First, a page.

BMI Calculator

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Measurement System






What is body mass index (BMI)?

Body Mass Index (BMI) is a simple calculation using a person’s height and weight to categorize their relative level of obesity. It’s a useful tool for medical professionals to determine an individual’s weight category and whether that puts them at risk for specific health issues.

A Belgian scientist named Adolphe Quetelet developed the metric in the early 1800s as a means of gauging an individual’s relative body fat. He created the metric after observing an increase in obesity in Western society. The term Body Mass Index was first coined in a paper published in the Journal of Chronic Diseases in the 1970s. Since it was developed, medical professionals have used it as a simple way to categorize a person’s average body composition. Studies have shown that BMI levels can be correlated with body fat and correspond to future health issues and risks.

How BMI is Calculated

To calculate BMI, you merely take an individual’s weight and divide it by the square of their height (kg/m2). The result then falls into one of seven categories for different body compositions.

The Limitations of BMI

The World Health Organization (WHO) created the categories above. These categories are used as very relative measures. The WHO views any person with a BMI of 18 or less as underweight. Lower than 18 may indicate malnutrition, an eating disorder, or potentially other health issues. Between 18 and 25 is considered healthy weight and body composition. A BMI of 25 or higher is deemed to be overweight, while above 30 is considered obese. These values can only be used as general statistical categories and are not specific indications of any particular issue. Below we discuss the limitations and issues with the Index.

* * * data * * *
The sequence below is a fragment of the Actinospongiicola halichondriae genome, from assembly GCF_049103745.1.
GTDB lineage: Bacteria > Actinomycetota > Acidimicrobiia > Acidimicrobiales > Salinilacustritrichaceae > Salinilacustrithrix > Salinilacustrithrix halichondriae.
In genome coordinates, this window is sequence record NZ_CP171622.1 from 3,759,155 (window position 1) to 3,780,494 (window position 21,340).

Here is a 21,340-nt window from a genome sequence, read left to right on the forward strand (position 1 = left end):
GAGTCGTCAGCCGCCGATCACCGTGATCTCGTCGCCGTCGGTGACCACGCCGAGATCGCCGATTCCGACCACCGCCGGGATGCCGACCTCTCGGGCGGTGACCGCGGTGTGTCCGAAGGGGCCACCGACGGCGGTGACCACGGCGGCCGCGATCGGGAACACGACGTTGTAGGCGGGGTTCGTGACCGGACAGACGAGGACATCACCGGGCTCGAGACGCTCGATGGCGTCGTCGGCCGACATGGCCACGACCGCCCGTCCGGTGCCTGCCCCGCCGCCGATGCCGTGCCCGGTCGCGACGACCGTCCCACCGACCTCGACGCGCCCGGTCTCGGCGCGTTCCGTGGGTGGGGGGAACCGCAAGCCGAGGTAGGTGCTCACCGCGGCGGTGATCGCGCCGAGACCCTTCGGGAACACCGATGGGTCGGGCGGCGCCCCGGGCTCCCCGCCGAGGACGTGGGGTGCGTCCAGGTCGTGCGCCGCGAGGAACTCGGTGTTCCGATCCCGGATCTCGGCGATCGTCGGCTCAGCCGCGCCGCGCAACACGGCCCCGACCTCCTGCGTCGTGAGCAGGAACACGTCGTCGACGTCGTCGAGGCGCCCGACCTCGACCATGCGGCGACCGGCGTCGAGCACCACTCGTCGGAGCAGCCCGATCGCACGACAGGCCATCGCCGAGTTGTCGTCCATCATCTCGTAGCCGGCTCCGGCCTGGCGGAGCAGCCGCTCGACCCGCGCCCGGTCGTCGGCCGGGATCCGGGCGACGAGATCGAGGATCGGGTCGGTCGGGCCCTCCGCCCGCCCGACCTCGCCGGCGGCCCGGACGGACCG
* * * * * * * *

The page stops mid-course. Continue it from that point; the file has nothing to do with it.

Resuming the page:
How BMI is Used

Though the BMI tool can be useful, there are certain factors and limitations for practitioners to consider. First, because this tool measures excess weight and not actual body fat it can be misleading in some populations including children, the elderly, the infirm, and athletes. BMI does not measure body density, fat, or muscle, simply a person’s weight relative to their height.

Below are some examples where BMI may not be an accurate reflection of a person’s body composition or future health risks.

  • Highly trained athletes or body-builders have BMIs that are often high and would generally fall into the obesity or overweight range due to their increased muscle mass.
  • Women, on average, tend to have more significant amounts of body fat than men with the same BMI
  • Older adults and the elderly tend to have higher amounts of body fat than younger adults with the same BMI
  • BMI is relatively inaccurate in children and adolescents due to a variety of factors including but not limited to: height, sexual maturation, fat-free mass, etc.

The Body Mass Index is a useful general tool for professionals to use because it is a cheap and simple way to gauge a broad picture of a patient’s relative health. Though it shouldn’t be used as a diagnostic tool since it doesn’t directly measure body fat. BMI is best used as a tool for tracking general weight statistics in the general population and to screen individuals for potential weight problems.

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